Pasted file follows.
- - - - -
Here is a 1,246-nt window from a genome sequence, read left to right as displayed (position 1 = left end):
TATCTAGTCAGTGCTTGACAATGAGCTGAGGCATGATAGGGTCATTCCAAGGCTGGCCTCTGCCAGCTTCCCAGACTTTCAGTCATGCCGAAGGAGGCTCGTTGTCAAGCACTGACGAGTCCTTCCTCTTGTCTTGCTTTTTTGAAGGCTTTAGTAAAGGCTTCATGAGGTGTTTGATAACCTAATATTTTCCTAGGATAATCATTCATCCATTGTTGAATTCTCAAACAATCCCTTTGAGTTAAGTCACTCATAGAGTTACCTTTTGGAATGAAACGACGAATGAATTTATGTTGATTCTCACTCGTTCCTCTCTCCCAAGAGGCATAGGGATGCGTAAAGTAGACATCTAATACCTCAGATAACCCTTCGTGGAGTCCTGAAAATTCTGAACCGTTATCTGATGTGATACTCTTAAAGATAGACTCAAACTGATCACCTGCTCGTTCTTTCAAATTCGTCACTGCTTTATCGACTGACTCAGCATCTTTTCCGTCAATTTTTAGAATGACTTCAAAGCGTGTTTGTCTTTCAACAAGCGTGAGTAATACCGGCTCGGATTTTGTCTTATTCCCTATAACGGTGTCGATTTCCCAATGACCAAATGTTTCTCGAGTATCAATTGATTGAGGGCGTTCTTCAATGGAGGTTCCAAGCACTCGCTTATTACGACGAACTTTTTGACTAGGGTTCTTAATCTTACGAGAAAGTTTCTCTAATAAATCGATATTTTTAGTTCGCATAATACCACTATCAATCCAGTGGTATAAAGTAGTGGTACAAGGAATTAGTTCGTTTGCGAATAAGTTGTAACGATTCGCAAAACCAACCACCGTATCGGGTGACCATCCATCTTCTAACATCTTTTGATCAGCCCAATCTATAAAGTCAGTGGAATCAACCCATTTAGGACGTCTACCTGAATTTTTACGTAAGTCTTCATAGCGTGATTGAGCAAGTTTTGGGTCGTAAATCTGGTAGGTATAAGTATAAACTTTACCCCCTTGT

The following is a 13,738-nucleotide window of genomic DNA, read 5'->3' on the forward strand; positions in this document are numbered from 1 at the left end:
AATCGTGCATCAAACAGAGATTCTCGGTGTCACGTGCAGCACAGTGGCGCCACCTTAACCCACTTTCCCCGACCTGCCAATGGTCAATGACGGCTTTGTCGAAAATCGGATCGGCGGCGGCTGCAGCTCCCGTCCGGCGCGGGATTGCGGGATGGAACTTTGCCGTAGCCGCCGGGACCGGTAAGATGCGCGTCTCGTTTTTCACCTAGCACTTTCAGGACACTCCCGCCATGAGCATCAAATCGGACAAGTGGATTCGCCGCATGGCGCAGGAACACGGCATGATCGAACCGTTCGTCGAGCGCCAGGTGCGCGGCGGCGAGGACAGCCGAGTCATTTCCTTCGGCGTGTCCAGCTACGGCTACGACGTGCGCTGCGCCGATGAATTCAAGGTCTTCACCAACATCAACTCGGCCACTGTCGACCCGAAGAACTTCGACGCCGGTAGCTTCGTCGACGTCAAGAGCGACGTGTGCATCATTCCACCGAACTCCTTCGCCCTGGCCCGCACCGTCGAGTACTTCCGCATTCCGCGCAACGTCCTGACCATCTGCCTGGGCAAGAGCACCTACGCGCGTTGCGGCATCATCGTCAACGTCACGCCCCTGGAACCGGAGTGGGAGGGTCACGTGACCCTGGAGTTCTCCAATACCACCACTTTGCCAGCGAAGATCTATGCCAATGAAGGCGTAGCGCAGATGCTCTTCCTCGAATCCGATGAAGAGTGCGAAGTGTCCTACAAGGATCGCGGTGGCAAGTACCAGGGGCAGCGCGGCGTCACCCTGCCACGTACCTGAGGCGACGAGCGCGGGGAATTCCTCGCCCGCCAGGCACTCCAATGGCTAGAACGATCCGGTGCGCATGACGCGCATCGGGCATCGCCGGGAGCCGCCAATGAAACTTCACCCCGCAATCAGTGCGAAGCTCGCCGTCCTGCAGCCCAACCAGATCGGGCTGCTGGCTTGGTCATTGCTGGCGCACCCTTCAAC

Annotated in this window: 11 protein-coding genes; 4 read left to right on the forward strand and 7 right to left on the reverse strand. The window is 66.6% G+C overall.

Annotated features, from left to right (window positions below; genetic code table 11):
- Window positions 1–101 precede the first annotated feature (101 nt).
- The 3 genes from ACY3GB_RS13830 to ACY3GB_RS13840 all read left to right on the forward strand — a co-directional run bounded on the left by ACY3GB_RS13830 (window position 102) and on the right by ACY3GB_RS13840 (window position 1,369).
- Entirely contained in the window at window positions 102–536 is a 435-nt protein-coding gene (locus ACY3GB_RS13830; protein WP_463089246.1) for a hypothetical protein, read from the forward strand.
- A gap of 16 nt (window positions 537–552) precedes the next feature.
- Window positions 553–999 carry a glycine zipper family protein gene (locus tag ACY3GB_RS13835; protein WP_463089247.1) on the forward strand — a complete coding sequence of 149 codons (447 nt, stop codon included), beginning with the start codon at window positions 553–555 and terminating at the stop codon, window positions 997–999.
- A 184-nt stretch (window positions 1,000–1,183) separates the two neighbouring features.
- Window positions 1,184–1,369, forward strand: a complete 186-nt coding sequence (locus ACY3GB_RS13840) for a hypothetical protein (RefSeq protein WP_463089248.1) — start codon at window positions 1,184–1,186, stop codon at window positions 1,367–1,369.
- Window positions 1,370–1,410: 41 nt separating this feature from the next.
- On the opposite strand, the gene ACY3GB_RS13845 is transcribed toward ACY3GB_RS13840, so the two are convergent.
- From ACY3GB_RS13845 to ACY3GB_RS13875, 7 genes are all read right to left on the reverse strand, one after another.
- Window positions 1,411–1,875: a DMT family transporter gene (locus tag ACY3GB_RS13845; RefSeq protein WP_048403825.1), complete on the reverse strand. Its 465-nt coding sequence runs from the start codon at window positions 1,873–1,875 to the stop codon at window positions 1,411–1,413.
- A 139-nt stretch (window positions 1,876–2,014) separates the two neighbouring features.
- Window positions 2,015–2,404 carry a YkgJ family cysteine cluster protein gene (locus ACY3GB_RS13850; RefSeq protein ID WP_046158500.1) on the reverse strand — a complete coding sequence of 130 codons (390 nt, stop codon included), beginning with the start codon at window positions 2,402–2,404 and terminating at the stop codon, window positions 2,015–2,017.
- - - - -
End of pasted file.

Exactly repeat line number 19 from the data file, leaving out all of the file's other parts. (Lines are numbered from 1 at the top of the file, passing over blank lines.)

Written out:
- Window positions 2,015–2,404 carry a YkgJ family cysteine cluster protein gene (locus ACY3GB_RS13850; RefSeq protein ID WP_046158500.1) on the reverse strand — a complete coding sequence of 130 codons (390 nt, stop codon included), beginning with the start codon at window positions 2,402–2,404 and terminating at the stop codon, window positions 2,015–2,017.